You’ve broken a glass. As a child, you mistakenly let it slip from your hand, or brush against it without knowing, and soon the glass is tumbling out of your control and shattering to the floor. The glass is broken and now you are fearful. You fear the angry look that will come from your parents. You fear them hearing the shattering and stomping into the room ready to punish. Your eyes are watering even while you shakily sweep up the pieces into your dust bin. Even though you know it was all an accident you still fear them finding the broken shards in the garbage. Your fear of disappointing them consumes you even long after you’ve cleaned up your mess and you’ve gone back to watching your cartoons. The authority of punishment is enough to make you repent as a child, even of a broken glass, a common mistake.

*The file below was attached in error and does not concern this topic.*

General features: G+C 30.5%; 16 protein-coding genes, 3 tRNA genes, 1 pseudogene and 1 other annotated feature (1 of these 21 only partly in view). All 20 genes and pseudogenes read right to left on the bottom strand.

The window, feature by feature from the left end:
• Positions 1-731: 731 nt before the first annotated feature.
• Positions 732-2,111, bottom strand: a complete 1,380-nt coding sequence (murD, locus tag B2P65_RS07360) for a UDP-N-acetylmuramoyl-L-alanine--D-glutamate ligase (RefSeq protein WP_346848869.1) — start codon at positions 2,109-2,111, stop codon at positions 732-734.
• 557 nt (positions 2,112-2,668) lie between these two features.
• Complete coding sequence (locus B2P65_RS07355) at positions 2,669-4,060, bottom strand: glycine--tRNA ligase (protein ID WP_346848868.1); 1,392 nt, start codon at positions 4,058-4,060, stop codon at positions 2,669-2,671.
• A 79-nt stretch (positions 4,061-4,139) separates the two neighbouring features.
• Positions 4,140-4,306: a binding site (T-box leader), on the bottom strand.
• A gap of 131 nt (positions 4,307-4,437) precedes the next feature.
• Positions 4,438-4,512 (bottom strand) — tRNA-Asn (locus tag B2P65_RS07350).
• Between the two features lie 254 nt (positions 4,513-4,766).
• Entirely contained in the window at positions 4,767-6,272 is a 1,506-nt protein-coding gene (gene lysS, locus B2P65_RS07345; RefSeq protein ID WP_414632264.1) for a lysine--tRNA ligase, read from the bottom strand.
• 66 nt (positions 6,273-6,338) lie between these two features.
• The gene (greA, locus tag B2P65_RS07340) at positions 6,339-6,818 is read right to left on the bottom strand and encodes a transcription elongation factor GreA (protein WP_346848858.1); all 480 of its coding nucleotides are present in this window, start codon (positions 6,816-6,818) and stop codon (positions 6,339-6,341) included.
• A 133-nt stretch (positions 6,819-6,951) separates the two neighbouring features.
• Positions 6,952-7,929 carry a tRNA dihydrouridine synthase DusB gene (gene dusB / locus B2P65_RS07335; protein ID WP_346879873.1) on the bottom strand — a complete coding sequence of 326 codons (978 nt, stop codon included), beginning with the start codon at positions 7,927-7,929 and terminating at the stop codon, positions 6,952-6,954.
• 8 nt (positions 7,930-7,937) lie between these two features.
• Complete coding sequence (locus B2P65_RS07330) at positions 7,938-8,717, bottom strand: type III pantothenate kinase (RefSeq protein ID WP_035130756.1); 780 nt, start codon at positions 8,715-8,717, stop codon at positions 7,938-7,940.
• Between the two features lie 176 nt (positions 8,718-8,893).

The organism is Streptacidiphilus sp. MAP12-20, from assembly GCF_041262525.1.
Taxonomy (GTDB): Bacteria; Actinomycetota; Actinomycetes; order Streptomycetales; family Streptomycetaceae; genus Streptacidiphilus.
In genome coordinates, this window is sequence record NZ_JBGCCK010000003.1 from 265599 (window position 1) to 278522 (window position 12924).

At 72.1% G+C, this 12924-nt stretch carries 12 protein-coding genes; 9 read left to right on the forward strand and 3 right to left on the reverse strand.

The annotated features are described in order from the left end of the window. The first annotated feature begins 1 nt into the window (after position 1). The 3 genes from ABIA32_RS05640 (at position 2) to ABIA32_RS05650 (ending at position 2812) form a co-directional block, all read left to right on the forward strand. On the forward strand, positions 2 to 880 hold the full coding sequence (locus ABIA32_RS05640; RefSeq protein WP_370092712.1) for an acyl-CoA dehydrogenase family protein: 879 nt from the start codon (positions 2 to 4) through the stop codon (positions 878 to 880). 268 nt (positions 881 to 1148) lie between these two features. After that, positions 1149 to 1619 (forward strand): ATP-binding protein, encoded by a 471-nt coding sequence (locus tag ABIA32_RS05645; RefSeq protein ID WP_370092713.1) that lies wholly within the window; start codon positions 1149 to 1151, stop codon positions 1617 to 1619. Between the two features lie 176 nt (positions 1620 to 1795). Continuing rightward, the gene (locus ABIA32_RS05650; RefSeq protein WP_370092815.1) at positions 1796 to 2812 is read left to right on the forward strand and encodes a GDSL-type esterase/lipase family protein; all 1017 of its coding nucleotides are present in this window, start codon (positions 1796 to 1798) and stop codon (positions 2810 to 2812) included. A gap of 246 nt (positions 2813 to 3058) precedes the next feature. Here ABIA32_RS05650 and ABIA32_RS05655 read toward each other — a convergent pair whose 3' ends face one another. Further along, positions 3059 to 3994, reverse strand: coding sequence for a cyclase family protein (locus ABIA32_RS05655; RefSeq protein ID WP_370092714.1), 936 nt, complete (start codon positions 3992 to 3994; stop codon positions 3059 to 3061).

But once you’ve grown and only have to answer to yourself, you break a glass in your home. You might laugh; might laugh at your clumsiness and then clean it up and be on your way. A glass is a glass and is nothing to cry over. But what if you start to cry? You’re crying over the shards, cutting your fingers as you carelessly sweep them into your hands. This glass is a representation of your lack of focus, another destruction that you caused. Or, perhaps it’s not your fault, and you’re angry that anyone could ever think it was your fault. This glass is insignificant and it was out of your power to save it; why blame it on me? Blame the moment of destiny.
You’ve broken a glass in your house or your home, in your mind or your dreams, the glass has been shattered before. And no matter your reaction to this shattering glass, the one thing that stays sure is that you must clean up the pieces.